• To develop experience using professional practices in a teamwork setting
  • To provide a "programming in the large" experience as far as practical
  • To allow for the integration of and reflection on previous computer science knowledge
  • To develop student capability, confidence and maturity
  • To model industrial practice regarding commercial software development, and effective client relationships

Assessment

The overall assessment scheme is:
  • A group project worth 75%, with both group-based components and indvidually-assessed components. This is further disussed on the project page.
  • An individual essay worth 25% Details of the essay can be found linked to the unit timetable.

Expectations

It is expected that:
  • The role of Project/Team Manager will be rotated between Team members, so at least 3 Team members will have the opportunity to act in that capacity.
  • Teams will meet at least once per week, and those meetings will be documented via minutes. (Of course, this does not preclude many informal interactions, e.g. using Slack.) Certain of the Team meetings, on weeks, denoted by a green ball on the timetable, will also include the Team Auditor.
  • There will be 4 additional Team meetings, in weeks indicated on the timetable, with Team Mentors from industry.
  • Team members will each record the time they personally spend on project activities, including Team meetings, but not Mentor meetings.
  • While there is generally considerable flexibility about when meetings are organised, all Team meetings are compulsory, particularly those involving project Mentors or Auditors.
  • As denoted on the timetable, Teams are expected to provide each week, on Friday (but certainly no later than Sunday evening), the following documents:
    • A set of Minutes for each Team meeting held that week (PDF or MS-Word doc),
    • A time-sheet summarising the work that has gone on that week (Spreadsheet) based on Booked_hours spreadsheets from Team members, and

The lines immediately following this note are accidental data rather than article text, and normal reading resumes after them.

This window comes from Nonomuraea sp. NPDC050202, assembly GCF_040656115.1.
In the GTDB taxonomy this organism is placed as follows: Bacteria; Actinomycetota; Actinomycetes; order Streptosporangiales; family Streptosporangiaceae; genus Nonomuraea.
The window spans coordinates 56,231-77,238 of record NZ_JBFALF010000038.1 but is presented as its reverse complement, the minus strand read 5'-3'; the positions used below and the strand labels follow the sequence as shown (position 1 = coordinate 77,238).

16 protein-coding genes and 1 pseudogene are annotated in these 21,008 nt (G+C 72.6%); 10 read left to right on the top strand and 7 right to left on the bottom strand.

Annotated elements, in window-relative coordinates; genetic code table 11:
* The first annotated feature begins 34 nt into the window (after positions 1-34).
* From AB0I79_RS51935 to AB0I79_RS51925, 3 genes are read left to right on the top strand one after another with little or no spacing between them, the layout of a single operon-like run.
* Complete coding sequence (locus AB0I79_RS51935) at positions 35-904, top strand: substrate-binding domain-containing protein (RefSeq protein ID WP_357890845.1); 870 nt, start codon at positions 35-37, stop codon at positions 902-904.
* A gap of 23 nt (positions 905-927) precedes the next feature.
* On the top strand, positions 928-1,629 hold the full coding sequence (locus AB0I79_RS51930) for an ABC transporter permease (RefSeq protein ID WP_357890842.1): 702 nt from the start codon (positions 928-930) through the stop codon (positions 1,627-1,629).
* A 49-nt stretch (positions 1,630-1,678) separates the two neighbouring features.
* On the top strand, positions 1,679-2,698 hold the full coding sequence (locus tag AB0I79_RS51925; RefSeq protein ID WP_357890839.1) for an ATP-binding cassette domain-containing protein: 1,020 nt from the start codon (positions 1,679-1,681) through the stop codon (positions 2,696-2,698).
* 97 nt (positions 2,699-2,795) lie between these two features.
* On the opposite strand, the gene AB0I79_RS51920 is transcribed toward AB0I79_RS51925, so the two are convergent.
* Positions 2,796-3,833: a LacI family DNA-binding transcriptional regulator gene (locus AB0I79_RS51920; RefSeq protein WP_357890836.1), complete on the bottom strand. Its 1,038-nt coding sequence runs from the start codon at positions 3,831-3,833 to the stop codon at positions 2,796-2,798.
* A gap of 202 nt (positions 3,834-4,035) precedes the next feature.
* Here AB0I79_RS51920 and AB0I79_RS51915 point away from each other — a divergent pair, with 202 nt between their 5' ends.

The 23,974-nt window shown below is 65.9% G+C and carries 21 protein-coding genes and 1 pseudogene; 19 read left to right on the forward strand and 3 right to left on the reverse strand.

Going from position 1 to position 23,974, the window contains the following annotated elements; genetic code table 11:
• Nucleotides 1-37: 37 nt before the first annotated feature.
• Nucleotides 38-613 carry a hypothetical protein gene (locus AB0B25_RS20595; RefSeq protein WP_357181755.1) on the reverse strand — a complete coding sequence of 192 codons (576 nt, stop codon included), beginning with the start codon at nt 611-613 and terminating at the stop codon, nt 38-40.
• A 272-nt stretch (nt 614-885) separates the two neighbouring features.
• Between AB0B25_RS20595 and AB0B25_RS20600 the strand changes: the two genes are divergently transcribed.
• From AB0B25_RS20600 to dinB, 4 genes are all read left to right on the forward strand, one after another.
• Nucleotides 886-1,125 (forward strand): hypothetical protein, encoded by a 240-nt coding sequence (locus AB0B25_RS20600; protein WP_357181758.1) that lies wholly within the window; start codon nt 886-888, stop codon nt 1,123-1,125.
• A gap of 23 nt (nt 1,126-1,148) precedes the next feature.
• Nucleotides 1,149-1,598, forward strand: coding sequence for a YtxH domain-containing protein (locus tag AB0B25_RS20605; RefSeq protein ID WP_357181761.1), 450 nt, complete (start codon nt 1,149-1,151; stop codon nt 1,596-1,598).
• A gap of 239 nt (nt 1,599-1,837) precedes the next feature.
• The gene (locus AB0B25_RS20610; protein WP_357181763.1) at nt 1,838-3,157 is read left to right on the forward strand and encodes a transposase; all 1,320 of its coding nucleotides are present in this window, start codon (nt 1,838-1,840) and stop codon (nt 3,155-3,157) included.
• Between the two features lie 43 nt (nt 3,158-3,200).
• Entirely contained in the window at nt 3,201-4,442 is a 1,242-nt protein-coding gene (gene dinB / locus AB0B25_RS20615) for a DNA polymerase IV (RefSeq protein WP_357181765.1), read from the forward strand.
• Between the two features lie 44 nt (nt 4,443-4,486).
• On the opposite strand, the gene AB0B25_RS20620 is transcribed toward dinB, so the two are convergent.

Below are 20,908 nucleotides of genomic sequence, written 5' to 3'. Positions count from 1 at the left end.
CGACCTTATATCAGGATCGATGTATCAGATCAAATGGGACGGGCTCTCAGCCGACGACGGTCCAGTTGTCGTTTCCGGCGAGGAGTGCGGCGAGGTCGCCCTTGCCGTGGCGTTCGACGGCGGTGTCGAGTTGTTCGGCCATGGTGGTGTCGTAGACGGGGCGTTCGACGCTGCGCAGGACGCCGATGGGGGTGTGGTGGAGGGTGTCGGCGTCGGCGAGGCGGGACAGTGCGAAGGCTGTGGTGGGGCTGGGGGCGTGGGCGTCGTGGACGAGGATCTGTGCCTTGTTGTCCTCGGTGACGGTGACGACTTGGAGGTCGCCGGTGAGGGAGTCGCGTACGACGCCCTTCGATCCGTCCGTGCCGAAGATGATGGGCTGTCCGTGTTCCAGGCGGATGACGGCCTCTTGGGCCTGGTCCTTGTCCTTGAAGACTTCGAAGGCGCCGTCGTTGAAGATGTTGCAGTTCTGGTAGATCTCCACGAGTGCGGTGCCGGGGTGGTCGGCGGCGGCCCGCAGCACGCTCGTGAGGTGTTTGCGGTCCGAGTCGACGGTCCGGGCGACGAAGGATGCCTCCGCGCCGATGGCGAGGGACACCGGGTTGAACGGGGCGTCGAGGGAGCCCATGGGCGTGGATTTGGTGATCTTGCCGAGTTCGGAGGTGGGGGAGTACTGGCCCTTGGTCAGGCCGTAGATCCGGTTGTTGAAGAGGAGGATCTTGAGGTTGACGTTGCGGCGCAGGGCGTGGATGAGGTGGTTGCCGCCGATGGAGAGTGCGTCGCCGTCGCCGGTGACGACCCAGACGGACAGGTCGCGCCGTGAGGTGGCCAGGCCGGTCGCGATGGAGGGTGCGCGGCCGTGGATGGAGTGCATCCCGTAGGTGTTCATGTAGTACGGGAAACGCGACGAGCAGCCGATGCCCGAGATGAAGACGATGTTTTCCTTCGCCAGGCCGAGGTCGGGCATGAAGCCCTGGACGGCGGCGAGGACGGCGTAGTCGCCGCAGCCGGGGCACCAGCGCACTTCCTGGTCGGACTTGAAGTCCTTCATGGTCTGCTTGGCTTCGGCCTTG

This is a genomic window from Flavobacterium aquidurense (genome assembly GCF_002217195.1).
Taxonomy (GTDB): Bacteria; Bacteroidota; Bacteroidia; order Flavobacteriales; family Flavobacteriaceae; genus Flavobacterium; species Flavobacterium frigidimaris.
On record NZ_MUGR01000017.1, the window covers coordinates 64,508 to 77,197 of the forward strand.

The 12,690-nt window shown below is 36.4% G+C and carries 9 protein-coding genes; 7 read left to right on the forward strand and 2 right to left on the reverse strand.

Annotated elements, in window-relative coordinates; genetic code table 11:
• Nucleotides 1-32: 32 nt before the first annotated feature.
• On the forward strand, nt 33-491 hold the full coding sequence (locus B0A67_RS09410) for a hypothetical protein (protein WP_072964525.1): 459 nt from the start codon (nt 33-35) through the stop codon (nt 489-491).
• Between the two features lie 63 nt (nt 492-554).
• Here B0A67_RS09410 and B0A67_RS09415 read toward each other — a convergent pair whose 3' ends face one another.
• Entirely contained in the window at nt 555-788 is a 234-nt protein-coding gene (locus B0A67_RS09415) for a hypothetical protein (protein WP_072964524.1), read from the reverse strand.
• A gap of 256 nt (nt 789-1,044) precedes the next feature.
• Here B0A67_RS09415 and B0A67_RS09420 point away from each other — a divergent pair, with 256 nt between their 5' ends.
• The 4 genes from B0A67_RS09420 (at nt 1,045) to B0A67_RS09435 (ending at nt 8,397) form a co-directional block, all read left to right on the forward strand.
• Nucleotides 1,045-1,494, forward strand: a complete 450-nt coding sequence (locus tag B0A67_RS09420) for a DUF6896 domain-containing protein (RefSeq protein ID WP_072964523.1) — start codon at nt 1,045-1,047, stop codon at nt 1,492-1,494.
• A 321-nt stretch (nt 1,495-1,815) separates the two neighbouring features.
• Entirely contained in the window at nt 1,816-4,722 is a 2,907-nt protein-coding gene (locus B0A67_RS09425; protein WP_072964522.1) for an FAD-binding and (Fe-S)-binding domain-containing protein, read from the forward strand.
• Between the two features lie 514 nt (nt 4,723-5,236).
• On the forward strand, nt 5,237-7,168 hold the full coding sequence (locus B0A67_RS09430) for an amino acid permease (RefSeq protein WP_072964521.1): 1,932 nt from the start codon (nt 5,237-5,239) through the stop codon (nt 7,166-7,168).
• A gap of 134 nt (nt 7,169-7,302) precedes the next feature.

• A tar or zip file containing the Booked_hours spreadsheet submitted by EACH Team member.
    (Minutes, TimeSheets and the Booked Hours will be discussed in the Introduction lecture. Also see note on the Project Timetable page. The Project page has templates for the Timesheets, Minutes and Booked Hours.)

    The three items are to be emailed to the Project Auditors directly. Please observe the file naming convention mentioned on the Project page.

    Meetings should be free from disruptive behaviour, see UWA Guidelines for Conduct in the Workplace.

  • Finally, while School and University policy governs the major deliverables (and in particular late penalties), the following will apply to the weekly deliverables.
    • If a group's Minutes (both weekly meetings and Mentor meetings), Booked-hours spreadsheets file or Timesheets are later than Sunday evening, the Professionalism mark for the responsible Team Manager will be penalised.
    • By the same token, it is not up to the Team Manager to chase Booked Hours spreadsheets from Team members, so if these are late, then the Team Manager is within his/her rights to submit that week's data without the missing person's hours, and that person's Professionalism mark will be penalised.
    • The weeks when there will be meetings with mentors are known well in advance. Therefore, there is no excuse other than illness or misadventure, or the unavailability of the mentor, for you not to attend a mentor meeting, so there will be penalty against the Professionalism mark for each Mentor meeting missed.


Department of Computer Science & Software Engineering
The University of Western Australia


Last modified: 11 August 2018

Created by: Michael Wise
UWA